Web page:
"Some studies show that people with low vitamin D are more susceptible to serious covid infections, so it would not hurt to make sure your vitamin D levels are within the normal range," says Hes. "A dose of 1000 IU daily will help low vitamin D levels. Many of us are vitamin D deficient because we do not get enough sunlight, which is needed by the body to synthesize vitamin D." (Related: Black Women at Greater Risk of This Vitamin Deficiency, Study Says.)

Speaking of supplements, are there any other ones people should consider taking right now?

We know that vitamin D is the one vitamin many doctors are urging everyone to take right now, however, Powell also has a few other recommendations to help you get through the winter season.

"I really love Every Day C gummies and Immune + Wellness gummies from Objective Wellness," she says. "My current supplement routine is to take Every Day C every other day for an extra boost of vitamin C [and] to help promote and support healthy immune function. Plus, you get the antioxidant benefits of vitamin E from these that help to build and support immune cells."

On the two off days, she takes the Immune + Wellness gummies for a smaller dose of vitamin C at just 70 milligrams, in comparison with the 250 milligrams in the Every Day C gummies. These gummies also pack elderberry, which has long been used medicinally to help fight infection. However, recent studies indicate the fruit may not be as effective at treating or even preventing viral ailments as previously thought, so it's important that you don't solely rely on the herbal remedy this season.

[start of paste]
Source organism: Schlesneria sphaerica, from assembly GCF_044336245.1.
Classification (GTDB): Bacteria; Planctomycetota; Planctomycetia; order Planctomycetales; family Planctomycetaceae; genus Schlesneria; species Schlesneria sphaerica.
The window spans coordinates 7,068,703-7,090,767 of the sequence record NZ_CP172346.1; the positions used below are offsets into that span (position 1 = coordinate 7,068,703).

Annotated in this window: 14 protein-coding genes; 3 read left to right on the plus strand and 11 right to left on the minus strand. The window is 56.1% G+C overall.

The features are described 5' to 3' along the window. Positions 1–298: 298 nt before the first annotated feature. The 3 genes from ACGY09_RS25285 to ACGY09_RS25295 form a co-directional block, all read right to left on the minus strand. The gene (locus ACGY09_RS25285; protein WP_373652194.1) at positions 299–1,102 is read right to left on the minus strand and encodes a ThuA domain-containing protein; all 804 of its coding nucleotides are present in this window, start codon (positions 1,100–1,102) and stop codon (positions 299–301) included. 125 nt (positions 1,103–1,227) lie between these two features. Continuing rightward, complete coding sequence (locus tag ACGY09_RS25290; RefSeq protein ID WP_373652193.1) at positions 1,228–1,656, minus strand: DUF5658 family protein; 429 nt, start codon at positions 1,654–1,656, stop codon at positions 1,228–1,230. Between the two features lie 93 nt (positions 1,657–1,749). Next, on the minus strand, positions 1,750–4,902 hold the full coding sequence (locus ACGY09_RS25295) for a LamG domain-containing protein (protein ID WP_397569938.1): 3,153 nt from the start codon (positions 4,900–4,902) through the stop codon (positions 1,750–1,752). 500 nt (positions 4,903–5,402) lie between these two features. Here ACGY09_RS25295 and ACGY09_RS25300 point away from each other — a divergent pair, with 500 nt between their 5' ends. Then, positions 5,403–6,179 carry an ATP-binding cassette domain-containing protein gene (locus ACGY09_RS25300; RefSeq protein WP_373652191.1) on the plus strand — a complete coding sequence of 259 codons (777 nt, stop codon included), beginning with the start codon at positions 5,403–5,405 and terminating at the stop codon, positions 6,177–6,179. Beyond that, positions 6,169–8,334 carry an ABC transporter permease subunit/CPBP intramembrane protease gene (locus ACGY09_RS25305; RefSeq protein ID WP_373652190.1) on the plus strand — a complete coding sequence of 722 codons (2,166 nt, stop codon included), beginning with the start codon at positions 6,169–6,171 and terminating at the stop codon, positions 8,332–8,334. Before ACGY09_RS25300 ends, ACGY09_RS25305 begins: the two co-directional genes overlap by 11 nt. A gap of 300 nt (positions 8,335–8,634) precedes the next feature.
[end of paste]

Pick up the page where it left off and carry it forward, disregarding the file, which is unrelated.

Powell also stresses to not overdo it on the supplements. She encourages doing research on the types of supplements you're taking or thinking about taking, as well.

"Overdosing your system on vitamins isn't going to protect you any more than taking the recommended amount. You wouldn't believe how often I hear patients tell me they're taking something to boost their immune system, but they don't know what [it is], what's in it, or how much is in it," she says.

You don't want to double up on certain vitamins, especially fat-soluble ones including vitamins A, D, E, K, which are stored in the body and toxic levels can build up over time. Water-soluble vitamins such as B vitamins and vitamin C aren't stored in the body as easily, and any excess amount consumed is typically excreted through urine.

"Lastly, and maybe most importantly, people should visit their doctors and get the proper testing done to know if they have any nutrient or vitamin deficiencies and what they are," says Powell. "If you're deficient in vitamin D, you're going to be required to take a different amount than maybe the suggested dose or milligrams."

For more, be sure to check out 16 Foods Doctors Are Urging Women to Eat.

Cheyenne Buckingham
Cheyenne Buckingham is the former news editor of Eat This, Not That! Read more about Cheyenne